The optimal transmission wavelength for telecommunication is in the far infra-red wavelength, which is around between 1300 and 1550 nm. Therefore, the materials that work in this wavelength region are becoming more important. The two most common materials are fused silica and silicon, both of which have advantages and disadvantages as well for this application. Other optical quality materials are being tested and considered.
As mentioned earlier, the applications for microlenses are very broad. The primary use of microlenses in telecommunication is to match light from free space into fibers and to collimate light coming out of fibers. The microlens will require a numerical aperture that matches the fiber and a diameter of about 1 mm so that the diameter matches the free space beam. The microlenses are used in individual channels, although they are normally arranged in arrays of channels in 1×8, 1×12, 10×10, or even higher configurations. Some of the larger free-space devices are now using more than 1000 channels.
The manufacturing process for the production of glass microlens arrays generally involves reactive ion etching (RIE) of fused silica. RIE of fused silica is a relatively standard technology but, fabrication of microlens arrays having the stringent specifications dictated by the telecommunication industry is by no means an easy or routine task. It is very difficult to meet all the requirements of microlens arrays using this technology. This technology also involves many steps before the final product is produced and consequently the yield is very poor and the products are not cost competitive.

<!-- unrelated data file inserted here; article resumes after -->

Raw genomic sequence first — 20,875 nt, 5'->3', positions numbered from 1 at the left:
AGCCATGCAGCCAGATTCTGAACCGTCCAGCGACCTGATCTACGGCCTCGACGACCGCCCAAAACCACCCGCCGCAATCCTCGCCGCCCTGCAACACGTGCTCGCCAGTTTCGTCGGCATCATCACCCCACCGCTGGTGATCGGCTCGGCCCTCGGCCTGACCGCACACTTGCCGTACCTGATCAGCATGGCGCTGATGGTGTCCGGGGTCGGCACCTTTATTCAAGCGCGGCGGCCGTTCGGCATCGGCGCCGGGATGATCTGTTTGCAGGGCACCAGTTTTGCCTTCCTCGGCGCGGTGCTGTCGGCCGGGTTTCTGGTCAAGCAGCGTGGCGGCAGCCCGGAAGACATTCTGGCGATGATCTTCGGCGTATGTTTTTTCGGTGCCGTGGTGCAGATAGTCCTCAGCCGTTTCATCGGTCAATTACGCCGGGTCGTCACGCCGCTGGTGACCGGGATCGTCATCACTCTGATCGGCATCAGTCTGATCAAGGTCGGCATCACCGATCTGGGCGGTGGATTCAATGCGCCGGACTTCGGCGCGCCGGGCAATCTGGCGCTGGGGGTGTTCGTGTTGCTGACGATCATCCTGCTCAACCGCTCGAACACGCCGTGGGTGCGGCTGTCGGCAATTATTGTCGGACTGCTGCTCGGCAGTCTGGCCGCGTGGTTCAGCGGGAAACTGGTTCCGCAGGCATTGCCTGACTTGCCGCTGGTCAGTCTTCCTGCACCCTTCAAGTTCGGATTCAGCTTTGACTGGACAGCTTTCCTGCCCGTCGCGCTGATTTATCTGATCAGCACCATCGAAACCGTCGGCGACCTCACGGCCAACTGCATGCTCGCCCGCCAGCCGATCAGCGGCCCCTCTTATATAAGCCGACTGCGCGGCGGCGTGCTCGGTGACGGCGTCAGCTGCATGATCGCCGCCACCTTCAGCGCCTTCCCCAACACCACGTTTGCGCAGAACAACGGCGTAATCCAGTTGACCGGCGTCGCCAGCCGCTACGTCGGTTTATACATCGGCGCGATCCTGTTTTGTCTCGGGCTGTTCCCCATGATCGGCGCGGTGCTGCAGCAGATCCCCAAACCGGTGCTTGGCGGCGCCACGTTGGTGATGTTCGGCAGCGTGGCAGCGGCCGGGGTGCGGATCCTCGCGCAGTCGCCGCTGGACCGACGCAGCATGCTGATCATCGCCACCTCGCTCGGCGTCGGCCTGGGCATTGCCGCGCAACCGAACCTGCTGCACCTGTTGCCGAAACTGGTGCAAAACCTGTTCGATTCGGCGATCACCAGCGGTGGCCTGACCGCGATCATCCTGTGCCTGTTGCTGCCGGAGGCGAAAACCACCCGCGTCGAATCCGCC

Compression molding of optical quality glass to form microlenses is also well known. This method comprises compressing optical element preforms, generally known as gobs in the art, at high temperatures to form a glass lens element. U.S. Pat. No. 3,833,347 to Angle et al, U.S. Pat. Nos. 4,139,677 and 4,168,961 to Blair et al, U.S. Pat. No. 4,797,144 to DeMeritt et al, and U.S. Pat. Nos. 4,883,528 and 4,897,101 and U.S. Pat. No. 4,929,265 to Carpenter et al described the basic process and apparatus for precision glass molding of optical elements. These patents disclose a variety of suitable materials for construction of mold surfaces used to form the optical surfaces in the molded glass optical elements. In the compression molding process described in the above patents, a gob is inserted into a mold cavity. The molds reside within an oxygen-free chamber during the molding process. The gob is generally placed on the lower mold and heated above the glass transition temperature (Tg) and near the glass softening point so that the viscosity of the glass is within 106 and 109 poise. The upper mold is then brought in contact with the gob and pressure is applied to conform to the shape of the mold cavity. The molds and the molded lens are then allowed to cool well below Tg and the pressure on the molds are relieved and the lens is removed.